Pour, pour. I show the guys the whole crazy rigamarole of the sniffing cup inside the drinking cup, the flipping of the cups, catching the aroma of the tea. All the while, I explain where puerh comes from (Yunnan, of course), the way it's double-fermented, the idea of its aging, the puerh boom of the '90s, what gongfu is, and so on. The tea is served.

Flip, flip; Sniff, sniff; drink, drink. Sharp interest. They like it. I give more information. "Did you know . . . " that young men at university are the fastest-growing group of tea drinkers, and they and bond traders like it because it helps them focus without getting jittery? It's a productivity hack, you know. And though lots of people tout puerh for its health and weight benefits, I just drink it for the feeling of elevation, relaxation, and the enjoyment of my senses opening up. And being a tea appreciator involves being observant, which this class is all about. And you might just be the only high school students in Illinois drinking puerh tea with their instructor this afternoon. Interesting, huh? "Did you know . . ."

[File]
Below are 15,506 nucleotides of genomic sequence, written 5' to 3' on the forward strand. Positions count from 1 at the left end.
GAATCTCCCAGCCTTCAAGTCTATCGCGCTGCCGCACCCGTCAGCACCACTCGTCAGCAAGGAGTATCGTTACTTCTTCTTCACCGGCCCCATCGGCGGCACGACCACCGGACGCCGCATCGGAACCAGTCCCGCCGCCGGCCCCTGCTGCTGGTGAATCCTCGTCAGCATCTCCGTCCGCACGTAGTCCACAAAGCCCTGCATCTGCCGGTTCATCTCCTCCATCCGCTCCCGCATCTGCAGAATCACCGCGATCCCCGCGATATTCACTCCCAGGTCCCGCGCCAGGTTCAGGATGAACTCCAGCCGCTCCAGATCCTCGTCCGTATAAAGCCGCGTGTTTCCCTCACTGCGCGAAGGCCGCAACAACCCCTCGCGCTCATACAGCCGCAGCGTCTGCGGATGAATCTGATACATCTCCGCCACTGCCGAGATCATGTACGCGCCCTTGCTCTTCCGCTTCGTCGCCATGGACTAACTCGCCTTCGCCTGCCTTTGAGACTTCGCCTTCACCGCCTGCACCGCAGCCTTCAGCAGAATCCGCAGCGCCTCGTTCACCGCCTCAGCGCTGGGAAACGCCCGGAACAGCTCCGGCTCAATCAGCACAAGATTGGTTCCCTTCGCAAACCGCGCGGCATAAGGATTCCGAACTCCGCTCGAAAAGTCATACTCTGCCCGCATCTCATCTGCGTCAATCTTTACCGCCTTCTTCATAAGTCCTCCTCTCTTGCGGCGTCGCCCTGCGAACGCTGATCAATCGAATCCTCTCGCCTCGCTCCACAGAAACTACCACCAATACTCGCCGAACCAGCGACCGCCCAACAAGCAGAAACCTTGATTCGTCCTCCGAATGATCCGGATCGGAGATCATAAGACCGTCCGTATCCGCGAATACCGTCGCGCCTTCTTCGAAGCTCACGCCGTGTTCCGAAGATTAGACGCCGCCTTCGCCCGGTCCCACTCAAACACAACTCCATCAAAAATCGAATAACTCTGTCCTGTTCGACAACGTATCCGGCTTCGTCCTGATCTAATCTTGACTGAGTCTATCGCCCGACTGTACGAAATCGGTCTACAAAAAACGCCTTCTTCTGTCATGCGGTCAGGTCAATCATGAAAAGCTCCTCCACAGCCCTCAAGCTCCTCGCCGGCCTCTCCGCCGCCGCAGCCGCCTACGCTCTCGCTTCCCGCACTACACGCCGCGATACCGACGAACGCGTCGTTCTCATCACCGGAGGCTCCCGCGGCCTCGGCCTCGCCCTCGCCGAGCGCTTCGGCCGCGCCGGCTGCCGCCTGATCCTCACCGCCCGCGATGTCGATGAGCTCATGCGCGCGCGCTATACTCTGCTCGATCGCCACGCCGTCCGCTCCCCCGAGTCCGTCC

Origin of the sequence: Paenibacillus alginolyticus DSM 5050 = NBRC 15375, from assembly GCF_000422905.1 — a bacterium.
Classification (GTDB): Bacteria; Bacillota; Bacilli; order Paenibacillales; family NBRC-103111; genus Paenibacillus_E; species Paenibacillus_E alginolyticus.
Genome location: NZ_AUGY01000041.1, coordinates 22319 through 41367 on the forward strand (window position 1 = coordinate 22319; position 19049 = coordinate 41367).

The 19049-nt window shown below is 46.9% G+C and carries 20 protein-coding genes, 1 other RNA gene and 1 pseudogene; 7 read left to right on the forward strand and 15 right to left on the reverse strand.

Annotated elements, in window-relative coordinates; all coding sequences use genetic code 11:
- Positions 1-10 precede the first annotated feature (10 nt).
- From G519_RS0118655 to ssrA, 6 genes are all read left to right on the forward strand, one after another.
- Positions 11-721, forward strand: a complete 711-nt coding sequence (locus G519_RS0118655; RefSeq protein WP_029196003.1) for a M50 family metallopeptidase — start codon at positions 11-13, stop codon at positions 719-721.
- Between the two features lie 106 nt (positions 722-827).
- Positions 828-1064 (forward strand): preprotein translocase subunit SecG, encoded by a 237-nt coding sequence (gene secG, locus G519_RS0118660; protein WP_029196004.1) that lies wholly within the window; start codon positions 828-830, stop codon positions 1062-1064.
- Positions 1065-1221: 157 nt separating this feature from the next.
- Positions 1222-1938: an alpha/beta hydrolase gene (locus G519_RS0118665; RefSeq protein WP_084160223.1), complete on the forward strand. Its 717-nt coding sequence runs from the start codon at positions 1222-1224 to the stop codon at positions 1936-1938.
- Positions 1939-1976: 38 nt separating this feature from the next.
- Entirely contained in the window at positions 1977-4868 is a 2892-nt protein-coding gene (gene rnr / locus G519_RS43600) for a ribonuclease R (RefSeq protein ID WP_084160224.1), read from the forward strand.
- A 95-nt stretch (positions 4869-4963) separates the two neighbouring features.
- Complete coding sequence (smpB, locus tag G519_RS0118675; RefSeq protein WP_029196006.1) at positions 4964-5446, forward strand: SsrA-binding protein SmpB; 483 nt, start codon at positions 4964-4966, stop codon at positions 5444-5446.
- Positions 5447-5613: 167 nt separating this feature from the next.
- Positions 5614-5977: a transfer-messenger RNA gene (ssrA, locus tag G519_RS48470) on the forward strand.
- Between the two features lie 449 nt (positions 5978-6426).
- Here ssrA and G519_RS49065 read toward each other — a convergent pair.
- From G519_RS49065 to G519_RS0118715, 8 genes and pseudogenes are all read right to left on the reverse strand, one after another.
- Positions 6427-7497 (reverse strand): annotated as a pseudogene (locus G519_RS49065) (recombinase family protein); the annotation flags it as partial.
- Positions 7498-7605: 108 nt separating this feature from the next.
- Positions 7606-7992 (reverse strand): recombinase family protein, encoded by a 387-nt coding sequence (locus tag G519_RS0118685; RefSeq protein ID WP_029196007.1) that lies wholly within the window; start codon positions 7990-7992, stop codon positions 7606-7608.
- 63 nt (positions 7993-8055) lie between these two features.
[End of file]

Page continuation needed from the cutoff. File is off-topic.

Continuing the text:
And that was about four months or so ago. Tea every day. The girls are now equally interested, and the students are collectively the worst bunch of tea beggars I've ever encountered. I should put out a tip jar. They write the "Tea of the Day" on the board when I have something interesting to share. The girls like the greens and the dan cong oolongs, and my original set of puerh drinkers remain fiercely loyal to that compressed tea. And when my students begged me to teach them about tea (in an attempt to get me off track), I gave them a whole lecture on the story of Keemun tea and English Breakfast, a list of the Ten Great Teas of China, and had them take a test on it, for credit.

So what's all this about then? Tea is a metaphor, a means to teach the art of observation and enjoyment. Reading Dostoyevsky, or Wallace, or Faulkner, or cummings, or the Word of God; or listening to piano works by Ravel; or drinking tea. Observing, enjoying, processing, organizing, writing. It all comes together, and I hope my students learn something about how to really enjoy life in the quiet, small things. I know that, through the experience, I certainly have. Being an English teacher–barista and sharing from my tea hoard has become one of my great joys.